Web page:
Any guidance appreciated.
    • macman
    • By macman 23rd Jul 09, 8:44 AM
    • 40,149 Posts
    • 16,259 Thanks
    macman
    Impossible to say without knowing a) your drier's power rating b) your electricity cost per kilowatt.
    But typical drier uses 3.5kw, say 10p per kw, so 35p per hour x 4 hours = £1.40 per week or £72.80 p.a. Or on 3 hours a week, 95p a week or £54.60 a year.
    So £48 is probably a bit under.
    No free lunch, and no free laptop
    • Ebe Scrooge
    • By Ebe Scrooge 23rd Jul 09, 9:44 AM
    • 3,219 Posts
    • 2,573 Thanks
    Ebe Scrooge
    As a general reply to the several threads about "How much does it cost to run ....", it's very simple to work out - as mentioned earlier in this thread.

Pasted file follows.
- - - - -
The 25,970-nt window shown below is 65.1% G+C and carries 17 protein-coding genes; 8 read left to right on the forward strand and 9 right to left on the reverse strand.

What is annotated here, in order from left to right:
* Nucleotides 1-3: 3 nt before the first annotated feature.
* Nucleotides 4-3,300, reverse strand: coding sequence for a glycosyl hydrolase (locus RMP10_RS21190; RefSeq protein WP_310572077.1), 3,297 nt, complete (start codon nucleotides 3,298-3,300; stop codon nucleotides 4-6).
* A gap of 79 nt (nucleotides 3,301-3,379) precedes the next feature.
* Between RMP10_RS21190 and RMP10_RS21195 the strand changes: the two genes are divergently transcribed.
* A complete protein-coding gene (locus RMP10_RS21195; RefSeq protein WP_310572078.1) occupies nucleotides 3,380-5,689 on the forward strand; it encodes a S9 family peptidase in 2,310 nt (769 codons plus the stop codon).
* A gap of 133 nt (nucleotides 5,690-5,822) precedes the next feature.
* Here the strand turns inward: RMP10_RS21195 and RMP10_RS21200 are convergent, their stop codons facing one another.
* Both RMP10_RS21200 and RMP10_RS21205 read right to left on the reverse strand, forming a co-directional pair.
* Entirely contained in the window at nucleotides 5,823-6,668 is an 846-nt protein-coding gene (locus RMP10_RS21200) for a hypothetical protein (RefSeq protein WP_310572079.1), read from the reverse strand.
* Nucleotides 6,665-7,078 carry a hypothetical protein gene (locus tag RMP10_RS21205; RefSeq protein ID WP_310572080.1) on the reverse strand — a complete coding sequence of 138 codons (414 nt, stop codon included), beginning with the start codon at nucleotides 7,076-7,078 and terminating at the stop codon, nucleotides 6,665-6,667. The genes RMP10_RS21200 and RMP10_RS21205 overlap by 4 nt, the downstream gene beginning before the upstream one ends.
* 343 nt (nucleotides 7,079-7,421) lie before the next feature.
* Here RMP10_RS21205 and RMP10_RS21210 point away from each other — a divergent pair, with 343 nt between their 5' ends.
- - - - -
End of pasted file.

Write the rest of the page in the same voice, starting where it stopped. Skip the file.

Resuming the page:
Check your bill for the price per KiloWatt Hour ( KWh). If it's 10p, then it costs 10p to run a 1KW appliance for 1 hour.

    Check your appliance for it's energy consumption - this will be either in the instruction manual or on a sticker on the appliance. Just be a bit careful with things like microwaves - you need to check it's consumption ( i.e. INPUT ) rather than it's output rating.

    Multiply one by the other. So if your iron is 2.5 KW, that's 2.5 ( consumption ) * 10p ( rate per KWh ) = 25p per hour ( OK, slightly less because it won't be "on" for the whole time, it clicks on and off to maintain the temperature ), but it's near enough. Things like tumble driers and lightbulbs are easy because they're either on or off.

    For light bulbs, remember 1 Kw = 1000 watts. So a 100w lightbulb = 0.1 Kw, a 40w bulb = 0.04 Kw. So for instance, a light fitting with 5 * 40w bulbs in it is 5*40 = 200 watts, which is 0.2 KW.

    Hope this helps.